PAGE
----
Please welcome today’s guest writer, Sophia Medewar. Sophia loves art, in every sense of the word. She graduated with degrees in theatre, religion, and philosophy and moved promptly to Chicago, Illinois. She now lives in a small apartment above a flower shop where she writes, pursues theatre, eats mac and cheese, and catches up on the sleep she lost in undergrad.
I know I speak for many of you when I say I am sick of bad Jesus movies.
Now I know it’s an exhausted topic, the whole “why is Jesus Aryan” issue—I get it. The wavy, mouse-brown hair, blue eyes, Dutch height, perfectly manicured beard, porcelain skin, slightly bored expression on his face… that’s our Jesus, all right.
And to be fair, there has been a turn in culture in how Jesus is depicted in various forms of media. Directors and artists have certainly made an effort to try and be at least a little bit more ethnically aware when it comes to casting our Lord and Savior—at least in comparison to the ignorant and elitist Renaissance painters. And still, Jesus’s ambiguous (or else horribly inaccurate) ethnicity isn’t even my main problem with most of the ways Jesus is depicted in media. It’s that he’s often ridiculously and unbearably boring. Pay close attention to Jesus’s face next time you watch an old movie about him; watch how he blinks slowly, speaks monotonously, and moves his limbs like he’s wearing sand bags but floating in water. We all know the Incarnation is an inexplicable paradox of the Son’s human and Divine nature in perfect unity, but honestly, this doesn’t mean Jesus has to look like he’s high (unless it’s in reference to lifting His name).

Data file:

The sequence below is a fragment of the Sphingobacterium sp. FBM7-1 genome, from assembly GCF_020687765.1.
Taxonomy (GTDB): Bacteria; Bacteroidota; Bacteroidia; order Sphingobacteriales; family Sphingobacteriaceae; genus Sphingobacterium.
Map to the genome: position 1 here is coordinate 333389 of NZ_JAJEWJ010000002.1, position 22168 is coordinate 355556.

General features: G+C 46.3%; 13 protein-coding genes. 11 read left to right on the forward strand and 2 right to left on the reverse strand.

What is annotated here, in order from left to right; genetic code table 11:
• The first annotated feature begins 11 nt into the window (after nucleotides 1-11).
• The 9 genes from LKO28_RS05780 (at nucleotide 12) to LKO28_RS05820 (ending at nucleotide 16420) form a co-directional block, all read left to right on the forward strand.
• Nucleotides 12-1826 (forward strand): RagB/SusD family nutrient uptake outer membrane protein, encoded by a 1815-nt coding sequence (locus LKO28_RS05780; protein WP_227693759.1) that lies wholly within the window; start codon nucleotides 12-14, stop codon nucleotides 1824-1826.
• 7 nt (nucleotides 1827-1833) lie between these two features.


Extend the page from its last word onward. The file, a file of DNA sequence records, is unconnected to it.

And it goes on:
That being said, I’m always hopeful that someone will crawl out of the woodwork and give us a Jesus that is not only Middle-Eastern looking (as difficult as that apparently seems to be), but that is also able to give us a Jesus who actually has a personality. A Jesus who is not just flesh and blood, but who embraces and participates in the vastness of human nature—fart noises and all.
All that being said, I did not have terribly high expectations when I sat down to watch The Chosen for the first time. The Chosen is a new film series about the story of Jesus (like we need another one, right?). Well, this one was different. For the first time, I saw Jesus acting like an actual person—somebody with a sense of humor, who got frustrated, who was close and affectionate with people, who had trouble starting a fire—and who made fart noises!
In episode three, the director chose to focus particularly closely on Jesus’s relationship with children. This was a unique artistic liberty that the director took because the actions and events that take place in this episode were not originated in Scripture. However, I believe it accurately captures Jesus’s attitude and love towards the “littlest of these.”
When a couple kids were lingering outside the area where Jesus was set up to camp, He made fart noises with His mouth in order to ease the children to come to Him—upon which He warmly accepted them, ministered to them, joked with them, protected them, and loved them.
This is the Jesus that I love. The Jesus who camps in the woods knowing that some children are nearby who need love and attention; the Jesus who knows all our individual needs, but doesn’t approach them with an attitude of fixing them, but filling them; the Jesus who treats little children with an equal amount of humor and playfulness, balanced with the sacredness and respect of intelligent and growing individuals. This is the Jesus that I want to embrace and be like; the holy and beautiful Lord of the universe is the same holy and beautiful Lord of tree forts and fart noises.